The higher-ups were aware that Angelo and I had both quit our jobs with Converse and the plan was for the both of us to go back to working at Nike, they also knew that we were splitting-up once we were relocated to Oregon from Massachusetts.  Once I was back in Portland I was an unemployed single mom in one of the worst job markets in the country and blocked from all jobs with the biggest employer.  HR said there wasn’t anything in my file that would prevent me from getting hired back. Not knowing that I had actually been blacklisted, thinking I would get rehired, I missed out on other opportunities, and in hindsight, would have been better off staying in MA.  I can’t explain how psychologically, financially and emotionally damaging being blacklisted is, with little or no regard for my welfare and from a company I spent close to 10 years working for - it was a bullshit way to handle my situation.  Even when a person is fired or laid-off there’s a reason, they are told why they are being fired. I probably will never know the truth about why I was blacklisted. I’ve heard different things, but nothing that would be justification for ending my career.  Nike was and probably still is a boys club. I can safely say I never did anything my managers didn’t do and they are all easily climbing the corporate ladder. I’m sure there were times when I was an asshole, especially If I felt I had to defend myself, but this same exact behavior was never seen as a problem for my male counterparts.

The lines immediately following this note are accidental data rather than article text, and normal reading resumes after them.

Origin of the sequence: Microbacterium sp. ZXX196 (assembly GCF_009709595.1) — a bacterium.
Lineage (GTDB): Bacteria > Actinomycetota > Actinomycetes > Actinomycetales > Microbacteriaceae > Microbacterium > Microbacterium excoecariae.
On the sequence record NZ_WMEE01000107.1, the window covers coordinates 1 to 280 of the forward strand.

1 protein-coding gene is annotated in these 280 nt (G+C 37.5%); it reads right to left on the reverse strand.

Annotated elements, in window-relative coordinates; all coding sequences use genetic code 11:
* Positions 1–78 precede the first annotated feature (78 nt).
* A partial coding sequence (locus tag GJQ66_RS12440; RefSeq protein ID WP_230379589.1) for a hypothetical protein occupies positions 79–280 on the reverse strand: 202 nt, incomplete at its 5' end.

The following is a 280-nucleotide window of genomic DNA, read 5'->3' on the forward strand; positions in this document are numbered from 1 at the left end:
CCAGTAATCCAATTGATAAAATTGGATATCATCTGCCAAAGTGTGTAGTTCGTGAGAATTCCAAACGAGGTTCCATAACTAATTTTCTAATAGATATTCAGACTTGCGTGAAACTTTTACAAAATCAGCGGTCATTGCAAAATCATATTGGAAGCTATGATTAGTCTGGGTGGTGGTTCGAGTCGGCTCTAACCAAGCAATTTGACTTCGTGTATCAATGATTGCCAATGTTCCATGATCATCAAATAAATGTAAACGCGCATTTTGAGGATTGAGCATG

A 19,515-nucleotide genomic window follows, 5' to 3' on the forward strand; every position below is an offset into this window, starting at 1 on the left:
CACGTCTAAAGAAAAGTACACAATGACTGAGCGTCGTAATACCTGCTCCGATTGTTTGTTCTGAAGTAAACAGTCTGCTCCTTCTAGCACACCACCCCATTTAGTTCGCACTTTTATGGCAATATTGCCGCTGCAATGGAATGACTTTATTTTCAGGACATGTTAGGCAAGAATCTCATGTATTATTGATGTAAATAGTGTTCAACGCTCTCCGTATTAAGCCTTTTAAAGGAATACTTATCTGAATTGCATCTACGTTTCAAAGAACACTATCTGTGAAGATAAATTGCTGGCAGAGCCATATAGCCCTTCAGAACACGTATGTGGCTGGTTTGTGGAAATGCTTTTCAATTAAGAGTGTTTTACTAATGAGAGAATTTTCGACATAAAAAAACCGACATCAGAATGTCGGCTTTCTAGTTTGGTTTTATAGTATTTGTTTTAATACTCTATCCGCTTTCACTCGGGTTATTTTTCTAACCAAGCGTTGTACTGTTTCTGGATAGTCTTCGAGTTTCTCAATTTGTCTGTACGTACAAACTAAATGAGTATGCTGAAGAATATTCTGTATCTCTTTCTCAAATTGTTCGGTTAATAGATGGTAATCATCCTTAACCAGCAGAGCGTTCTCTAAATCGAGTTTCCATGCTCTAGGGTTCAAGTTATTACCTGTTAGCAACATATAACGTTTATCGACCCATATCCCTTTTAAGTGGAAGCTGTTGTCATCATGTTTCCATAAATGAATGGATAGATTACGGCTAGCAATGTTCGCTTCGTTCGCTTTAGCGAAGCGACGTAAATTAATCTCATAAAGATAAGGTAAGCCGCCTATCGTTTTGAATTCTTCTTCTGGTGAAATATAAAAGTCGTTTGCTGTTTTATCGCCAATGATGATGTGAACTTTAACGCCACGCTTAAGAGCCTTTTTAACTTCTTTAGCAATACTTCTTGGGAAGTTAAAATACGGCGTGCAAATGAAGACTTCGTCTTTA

Over the years I could have maybe learned to accept not being rehired if I was seeing a lot of innovation around color and material coming from Nike, but I’m not. Where is this fresh perspective that the recruiter was looking for because it’s not happening with color or concepts? There's a lot of shit being done that the Energy/Indie team already did, at least I would have taken color design somewhere new instead of just repeating what has already been done. And as a constant, but bittersweet reminder of the career I once had, there are concepts that I helped get into the marketplace that are still being used by Nike today. Occasionally, I will come across articles like this one about a girl who collects sneakers, her favorite pair out of 100 are from the blue-ribbon row of the powerwall, one of Mark Parker's projects which I did the color on and the team received a shoe dog award for. 

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There’s also this interview with MP from 2015 where he talks about collaborations, 7 of the 12 shoes featured in the, A Selection of Collaborations From Nike’s Archives 1985-2014 section of that article were one’s I had worked on, statistically that’s pretty good considering how many designers there are and have been since.  I’ve also heard that the only pair of Converse MP has in his office are the Damien Hirst Chuck Taylor’s which I did the design/concept for.  And yet, not qualified for anything.